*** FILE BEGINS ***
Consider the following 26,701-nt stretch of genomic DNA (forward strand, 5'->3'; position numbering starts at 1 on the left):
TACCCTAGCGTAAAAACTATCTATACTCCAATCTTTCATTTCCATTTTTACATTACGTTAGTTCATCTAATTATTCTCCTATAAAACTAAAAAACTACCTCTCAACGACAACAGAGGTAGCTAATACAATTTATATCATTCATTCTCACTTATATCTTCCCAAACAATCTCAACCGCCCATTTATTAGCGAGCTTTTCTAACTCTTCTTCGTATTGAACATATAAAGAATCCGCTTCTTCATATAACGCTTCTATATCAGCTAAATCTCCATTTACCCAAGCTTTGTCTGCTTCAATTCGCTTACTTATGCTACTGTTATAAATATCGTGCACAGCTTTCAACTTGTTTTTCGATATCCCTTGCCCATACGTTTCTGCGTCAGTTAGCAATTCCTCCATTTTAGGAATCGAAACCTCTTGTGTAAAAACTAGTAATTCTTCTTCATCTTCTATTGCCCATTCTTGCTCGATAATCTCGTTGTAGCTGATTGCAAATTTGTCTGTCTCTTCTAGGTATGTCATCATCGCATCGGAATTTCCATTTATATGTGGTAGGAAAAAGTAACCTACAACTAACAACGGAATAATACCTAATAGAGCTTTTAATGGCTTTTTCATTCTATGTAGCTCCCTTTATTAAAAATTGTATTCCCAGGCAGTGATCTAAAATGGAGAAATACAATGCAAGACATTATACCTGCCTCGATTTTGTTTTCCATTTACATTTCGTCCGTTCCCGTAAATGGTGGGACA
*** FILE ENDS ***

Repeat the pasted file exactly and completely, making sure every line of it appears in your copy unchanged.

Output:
Consider the following 26,701-nt stretch of genomic DNA (forward strand, 5'->3'; position numbering starts at 1 on the left):
TACCCTAGCGTAAAAACTATCTATACTCCAATCTTTCATTTCCATTTTTACATTACGTTAGTTCATCTAATTATTCTCCTATAAAACTAAAAAACTACCTCTCAACGACAACAGAGGTAGCTAATACAATTTATATCATTCATTCTCACTTATATCTTCCCAAACAATCTCAACCGCCCATTTATTAGCGAGCTTTTCTAACTCTTCTTCGTATTGAACATATAAAGAATCCGCTTCTTCATATAACGCTTCTATATCAGCTAAATCTCCATTTACCCAAGCTTTGTCTGCTTCAATTCGCTTACTTATGCTACTGTTATAAATATCGTGCACAGCTTTCAACTTGTTTTTCGATATCCCTTGCCCATACGTTTCTGCGTCAGTTAGCAATTCCTCCATTTTAGGAATCGAAACCTCTTGTGTAAAAACTAGTAATTCTTCTTCATCTTCTATTGCCCATTCTTGCTCGATAATCTCGTTGTAGCTGATTGCAAATTTGTCTGTCTCTTCTAGGTATGTCATCATCGCATCGGAATTTCCATTTATATGTGGTAGGAAAAAGTAACCTACAACTAACAACGGAATAATACCTAATAGAGCTTTTAATGGCTTTTTCATTCTATGTAGCTCCCTTTATTAAAAATTGTATTCCCAGGCAGTGATCTAAAATGGAGAAATACAATGCAAGACATTATACCTGCCTCGATTTTGTTTTCCATTTACATTTCGTCCGTTCCCGTAAATGGTGGGACA